What Keith just wrote about civility and the drug of self-righteousness

Keith’s recent post gives me an excuse to recall Senator D’Amato pretending to cry.

I just want to endorse what Keith just said, about the need to presume good intentions in others and to be a bit slower in taking offense. Two years ago, a brilliant philosopher wrote in this space about my own favorite example of faux outrage on the campaign trail:

Readers may remember New York’s Al D’Amato, a.k.a. Senator Pothole. As the honorific implied, D’Amato excelled at constituency service. The somewhat unfair rap went: If you need a lecture, visit Moynihan. If you need a traffic light fixed, visit D’Amato, Our hometown Jewish Old Age home had a nice plaque thanking him for some timely help. So did dozens of other places around town. D’Amato was always on the sleazy side. He had various brushes with prosecutors and ethics types. He would not have fared well in anybody’s crusade against earmarks. To D’Amato earmarks, were kindof the point. Of course he inhaled.

Al also tended to the salty side. (This eventually landed him in hot water. In 1995, he got on the Imus show and mocked Judge Ito in a cheesy fake Japanese accent.) To anyone who followed politics, it was side-splitting watching him react when his hapless 1992 opponent Robert Abrams called him a fascist. D’Amato pretended to cry, choosing to interpret Abrams’ comments as a slur against Italians. I wish Youtube were around to record it. Jon Stewart couldn’t script it better.

American politics is filled with examples of faux outrage that make you wonder how the people feigning personal outrage manage to keep a straight face while they do it. Even when one is not feigning outrage, I wish people would holster their rhetorical blunderbuss (sorry for the dreadful metaphor) once in awhile to make possible more civil discourse.

At least people should wait until they’re genuinely offended. Can we at least agree not to fake greater outrage than we actually feel to sound the alarm here?

Author: Harold Pollack

Harold Pollack is Helen Ross Professor of Social Service Administration at the University of Chicago. He has served on three expert committees of the National Academies of Science. His recent research appears in such journals as Addiction, Journal of the American Medical Association, and American Journal of Public Health. He writes regularly on HIV prevention, crime and drug policy, health reform, and disability policy for American Prospect, tnr.com, and other news outlets. His essay, "Lessons from an Emergency Room Nightmare" was selected for the collection The Best American Medical Writing, 2009. He recently participated, with zero critical acclaim, in the University of Chicago's annual Latke-Hamentaschen debate.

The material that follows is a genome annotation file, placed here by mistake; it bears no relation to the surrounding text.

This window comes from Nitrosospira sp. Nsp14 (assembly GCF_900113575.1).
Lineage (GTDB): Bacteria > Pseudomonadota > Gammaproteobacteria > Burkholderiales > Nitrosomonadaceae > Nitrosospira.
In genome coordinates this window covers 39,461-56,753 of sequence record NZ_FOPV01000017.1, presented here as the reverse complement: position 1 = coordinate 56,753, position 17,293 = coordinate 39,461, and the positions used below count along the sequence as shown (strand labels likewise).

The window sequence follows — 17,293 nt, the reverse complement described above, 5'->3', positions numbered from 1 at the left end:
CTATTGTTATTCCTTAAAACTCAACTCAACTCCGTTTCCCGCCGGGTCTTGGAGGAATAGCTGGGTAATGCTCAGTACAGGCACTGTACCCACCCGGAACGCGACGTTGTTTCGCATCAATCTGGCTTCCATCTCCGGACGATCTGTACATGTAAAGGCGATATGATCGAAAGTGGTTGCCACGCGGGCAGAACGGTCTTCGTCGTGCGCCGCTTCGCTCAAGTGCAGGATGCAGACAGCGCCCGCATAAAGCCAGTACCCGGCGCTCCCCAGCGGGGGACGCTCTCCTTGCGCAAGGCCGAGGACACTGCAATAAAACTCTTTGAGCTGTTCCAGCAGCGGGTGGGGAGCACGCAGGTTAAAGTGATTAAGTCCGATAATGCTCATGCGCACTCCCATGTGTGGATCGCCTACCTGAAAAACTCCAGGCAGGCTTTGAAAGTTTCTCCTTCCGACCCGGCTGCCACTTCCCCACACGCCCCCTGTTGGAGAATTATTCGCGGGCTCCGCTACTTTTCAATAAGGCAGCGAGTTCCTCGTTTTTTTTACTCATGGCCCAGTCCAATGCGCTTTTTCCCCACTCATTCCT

10 thoughts on “What Keith just wrote about civility and the drug of self-righteousness”

  1. One of my pet peeves. The faux outrage syndrome was particularly acute, and particularly damaging, during the primary campain, when Obama supporters were doing their level best to portray the Clintons as racists.

  2. Perfect example Harold, how vividly I remember that ludicrous moment of D’Amato whipping up tears, and the even more ludicrous phenomenon of the press reporting it with a straight face.

  3. I myself am very easily offended, indeed my touchiness is only exceeded by the Pooh-Bah’s. I didn’t choose to be this way, and like the Pooh-bah I abase myself again and again, but it’s inexcusable for Harold to ridicule people like me just because we’re handicapped by hypertrophic sensitivity. Faux indeed: Harold, I expect your apology for this insult to radiate from a million tweets and facebook pages.

  4. Things need words, ridiculous things need ridiculous words. How about fauxtrage (pronounced fout’-rage, I guess) for this version of crocodile’s tears?

  5. My personal favorite was Bill Clinton taking umbrage at Jerry Brown’s attacks on Hillary’s professional life during the ’92 primaries. He went deep on his drawl and talked about how you can pick on him all you want, but when you pick on his wife….
    That actually helped convince me to support him. I didn’t want another Dukakis, who had no idea how the game is played– I wanted to win.

    Anyway, I’ll try to save my fauxtrage (nice one, Dennis) for Justin Bieber and the Yankees.

  6. Newt Gingrich is the king of outrage, complete with the language to go along with his schtick!

    Anyone get any of the food stamps the president was evidently handing out recently to any WH passerby? According to Newt’s rhetoric, the Prez. has a stash of coupons for his homies in the hood!

    Newt is outraged! GFYourself Newtie!

  7. Food stamp coupons? Newt really needs to get out from under that rock. Food stamps have been on an electronic bank transfer basis for more than a decade. What a maroon!

  8. James,

    My dictionary gives the primary definition of umbrage as “offense or annoyance,” and gives no sense of feigned annoyance. This is a slightly different concept, at least in my reading, since the fact that the outrage is faked is essential.

    But I like wordplay, and neologisms are good for wordplay.

  9. I don’t see that the outrage being faked is so essential. Make outrage empowering, and people are perfectly capable of becoming sincerely more outraged. Make it futile, and they’ll become sincerely less outraged. When people change their behavior and attitudes, it isn’t just because they’re acting.

    Though when outrage is coming from politicians, that’s probably a safe assumption…

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